Sometimes a game comes along that has the simplest of ideas but with an abundance of charm and for some reason these type of games occasionally get overlooked. With a formula that is not only addictive but also a little refreshing, INK is a challenging platformer with a bit of a twist and that twist is that it has no platforms, well not until you discover them yourself that is. Players take control of a square ink sponge like object with the goal of reaching the coloured door in to the next level. In order to highlight the path ahead, players have to double jump to splash ink around the level, exposing platforms that can be used to get to the door in to the next level, but the ink has a limited distance so some of this discovery will end in failure, but don’t let that put you off, it will encourage you to get it right.
Each level starts off as a blank canvas and the idea is to splash ink around, exposing platforms to give the player some kind of idea as to where to go. INK is more of a puzzle platformer than anything else and discovering the routes ahead is both addictive and therapeutic at the same time. Walls can be used to jump off in order to get to higher platforms, Super Meat Boy style and there are some later levels that are laid out in a maze type structure and a big part of the fun on offer here is figuring these mazes out.
Along with its fairly simple concept, INK does a good job of keeping its controls simple too and it plays as well as you might expect. Jumping is responsive and movement is smooth but deliberately slippery, so precision and timing has to be on point when playing through. The levels get more difficult as you progress as they become bigger in scale both vertically and horizontally. The game doesn’t give the player any hints as to where they need to go so some strategy is needed when exposing platforms, especially at the start of a level. There is no denying that INK gets difficult in its later stages as the levels not only become larger but they become more complex in their design too, so if you are not up for a challenge then you could lose interest fairly quickly.
There are even boss fights, which are small puzzles in themselves, that require some figuring out in order to progress and in doing so results in a change in shift of the levels. These changes include little enemies that you must eliminate by jumping off the top of them in order to open the end level door. Other changes involve rotating blades, moving platforms and homing ink missiles being fired at you from all different angles. INK plays as well as you would expect as its simplistic approach to the controls are on point and responsive with very little to complain about other than it isn’t the deepest of control schemes, but it doesn’t need to be with a game like this.
There really isn’t much to the visual side of INK as it relies mainly on the coloured splash effects to fill the screen, but much like the controls, its simple but has a charming appeal. Its unique art style compliments the gameplay really well and despite being basic, the visuals still seem to pop on screen. Don’t get me wrong, the visuals aren’t anything special, but they really don’t need to be as the effects it needs to incorporate in to the gameplay work well to capture what the game is aiming for and the style it adopts.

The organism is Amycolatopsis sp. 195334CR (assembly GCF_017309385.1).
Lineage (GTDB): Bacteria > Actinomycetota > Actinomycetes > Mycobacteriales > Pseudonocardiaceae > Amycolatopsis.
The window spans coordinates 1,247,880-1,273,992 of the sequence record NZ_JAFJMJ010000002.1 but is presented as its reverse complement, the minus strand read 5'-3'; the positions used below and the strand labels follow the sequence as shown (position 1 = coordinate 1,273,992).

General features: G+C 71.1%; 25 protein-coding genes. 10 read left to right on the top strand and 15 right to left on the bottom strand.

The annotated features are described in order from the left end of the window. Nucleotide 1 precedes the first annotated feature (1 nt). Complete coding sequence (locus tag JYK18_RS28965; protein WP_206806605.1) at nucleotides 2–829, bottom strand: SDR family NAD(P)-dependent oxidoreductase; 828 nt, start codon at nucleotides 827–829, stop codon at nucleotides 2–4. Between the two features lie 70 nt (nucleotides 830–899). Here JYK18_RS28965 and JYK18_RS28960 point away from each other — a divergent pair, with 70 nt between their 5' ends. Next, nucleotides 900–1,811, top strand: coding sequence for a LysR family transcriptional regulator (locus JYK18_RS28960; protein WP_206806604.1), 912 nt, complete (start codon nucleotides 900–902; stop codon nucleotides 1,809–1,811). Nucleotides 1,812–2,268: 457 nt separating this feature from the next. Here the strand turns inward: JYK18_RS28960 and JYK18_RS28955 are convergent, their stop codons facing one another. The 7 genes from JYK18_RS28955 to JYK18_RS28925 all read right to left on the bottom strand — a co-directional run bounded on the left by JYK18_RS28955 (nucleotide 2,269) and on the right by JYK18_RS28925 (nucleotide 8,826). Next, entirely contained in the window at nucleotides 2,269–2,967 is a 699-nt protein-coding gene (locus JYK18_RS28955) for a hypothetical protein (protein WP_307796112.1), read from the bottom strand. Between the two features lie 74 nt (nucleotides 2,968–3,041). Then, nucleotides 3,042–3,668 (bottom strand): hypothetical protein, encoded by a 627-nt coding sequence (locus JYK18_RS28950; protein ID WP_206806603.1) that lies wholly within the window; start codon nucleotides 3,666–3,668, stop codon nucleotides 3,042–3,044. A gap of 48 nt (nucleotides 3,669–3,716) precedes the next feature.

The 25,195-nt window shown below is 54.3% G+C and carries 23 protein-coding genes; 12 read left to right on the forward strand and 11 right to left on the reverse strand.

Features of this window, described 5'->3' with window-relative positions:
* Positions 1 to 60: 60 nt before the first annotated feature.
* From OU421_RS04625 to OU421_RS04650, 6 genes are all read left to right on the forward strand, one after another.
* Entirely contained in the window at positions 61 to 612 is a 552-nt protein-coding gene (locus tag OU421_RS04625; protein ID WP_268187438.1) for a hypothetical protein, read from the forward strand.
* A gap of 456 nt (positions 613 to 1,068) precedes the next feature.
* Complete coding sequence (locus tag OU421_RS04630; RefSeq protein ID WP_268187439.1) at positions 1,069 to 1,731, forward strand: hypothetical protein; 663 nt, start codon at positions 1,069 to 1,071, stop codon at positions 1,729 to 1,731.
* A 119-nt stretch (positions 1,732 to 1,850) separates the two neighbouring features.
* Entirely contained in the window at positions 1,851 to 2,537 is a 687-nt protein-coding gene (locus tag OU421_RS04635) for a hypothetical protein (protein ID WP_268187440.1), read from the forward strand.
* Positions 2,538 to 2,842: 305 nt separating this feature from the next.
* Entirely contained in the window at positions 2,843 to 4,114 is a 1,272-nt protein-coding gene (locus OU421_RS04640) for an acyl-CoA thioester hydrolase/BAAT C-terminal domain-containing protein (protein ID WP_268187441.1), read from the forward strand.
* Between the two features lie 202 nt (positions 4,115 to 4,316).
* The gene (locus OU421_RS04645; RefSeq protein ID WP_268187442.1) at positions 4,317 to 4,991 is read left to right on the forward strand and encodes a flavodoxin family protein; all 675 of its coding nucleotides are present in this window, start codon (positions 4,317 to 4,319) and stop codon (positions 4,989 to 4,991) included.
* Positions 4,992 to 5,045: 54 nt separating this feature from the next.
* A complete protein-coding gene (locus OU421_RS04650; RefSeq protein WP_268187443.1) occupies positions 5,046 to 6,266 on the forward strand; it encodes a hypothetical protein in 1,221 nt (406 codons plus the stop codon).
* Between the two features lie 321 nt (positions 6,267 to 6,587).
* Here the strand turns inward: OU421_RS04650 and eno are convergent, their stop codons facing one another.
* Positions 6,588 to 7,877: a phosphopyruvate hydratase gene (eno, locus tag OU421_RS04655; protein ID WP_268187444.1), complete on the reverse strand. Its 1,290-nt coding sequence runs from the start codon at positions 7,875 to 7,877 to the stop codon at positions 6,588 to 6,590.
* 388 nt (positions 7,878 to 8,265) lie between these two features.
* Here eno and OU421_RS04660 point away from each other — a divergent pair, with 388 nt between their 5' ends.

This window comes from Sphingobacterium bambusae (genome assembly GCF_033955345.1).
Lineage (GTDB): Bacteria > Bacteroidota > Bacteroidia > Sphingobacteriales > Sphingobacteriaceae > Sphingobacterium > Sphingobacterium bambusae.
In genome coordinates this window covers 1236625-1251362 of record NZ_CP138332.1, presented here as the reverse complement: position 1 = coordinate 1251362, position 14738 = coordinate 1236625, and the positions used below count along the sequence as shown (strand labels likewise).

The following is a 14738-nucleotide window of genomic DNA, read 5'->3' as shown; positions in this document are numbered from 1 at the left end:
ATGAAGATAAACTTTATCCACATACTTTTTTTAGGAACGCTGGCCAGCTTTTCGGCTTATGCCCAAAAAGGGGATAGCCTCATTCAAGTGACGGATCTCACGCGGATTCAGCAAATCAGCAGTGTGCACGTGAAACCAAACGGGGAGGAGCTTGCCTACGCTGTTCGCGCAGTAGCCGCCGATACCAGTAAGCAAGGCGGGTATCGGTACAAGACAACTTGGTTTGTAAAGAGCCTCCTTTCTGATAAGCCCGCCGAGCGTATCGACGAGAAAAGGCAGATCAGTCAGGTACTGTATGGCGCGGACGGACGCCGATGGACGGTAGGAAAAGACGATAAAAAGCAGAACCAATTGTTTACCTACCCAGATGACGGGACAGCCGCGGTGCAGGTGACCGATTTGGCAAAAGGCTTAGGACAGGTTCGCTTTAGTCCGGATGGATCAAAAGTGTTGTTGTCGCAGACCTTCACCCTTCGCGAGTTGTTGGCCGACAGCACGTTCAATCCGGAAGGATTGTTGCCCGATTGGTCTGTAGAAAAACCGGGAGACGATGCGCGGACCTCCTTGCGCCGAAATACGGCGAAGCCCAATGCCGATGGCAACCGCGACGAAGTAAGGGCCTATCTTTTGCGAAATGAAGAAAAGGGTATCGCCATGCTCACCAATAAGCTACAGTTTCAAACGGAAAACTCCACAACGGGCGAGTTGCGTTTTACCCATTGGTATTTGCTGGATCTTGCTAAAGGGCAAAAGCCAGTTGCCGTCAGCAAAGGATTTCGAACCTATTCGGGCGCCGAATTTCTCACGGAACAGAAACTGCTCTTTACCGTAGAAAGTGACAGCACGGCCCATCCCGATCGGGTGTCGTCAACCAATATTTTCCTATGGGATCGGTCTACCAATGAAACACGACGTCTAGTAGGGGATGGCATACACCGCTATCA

The coloured ink effects look vibrant and it’s a great to see the levels develop the more you play, as the coloured ink flies around a blank screen, eventually becoming filled with brightly coloured platforms. The audio within INK is quite melodic for a game that can have its infuriating moments and having something fairly mellow in the background is a welcome balance. It is a pleasant soundtrack that suits the overall look and feel of the game and is accompanied by the sounds of your jumps and ink hitting the platforms. It makes for a light hearted atmosphere to what can be a fairly tense experience.
INK is made up of lots of little ideas that combine together to make a unique and addictive experience. It’s not going to win any awards but with its fairly familiar concept, it has enough about it to please not only fans of the platform genre but also anyone who likes a challenge. Each of the levels have been crafted with a fair amount of thought to them and it really shows here, especially later on in the game where the levels become a lot more complex and the puzzles within them rely more and more on timing, precision and a lot of patience. It’s safe to say that anyone who is familiar with games like Super Meat Boy and to a point ‘Splosion Man, will immediately feel right at home with INK.
It may seem to be a simplistic game on the surface but deep down its actually pretty smart with plenty of variety and enough of a challenge to keep players busy for a while. It’s not an overly long game and it offers very little to go back too once completed, except for achievements if you’re in to those of course. But if you like a challenge and want something that feels fresh to get your teeth into then I would recommend giving INK a go, I think you might be surprised by how much you end up liking it.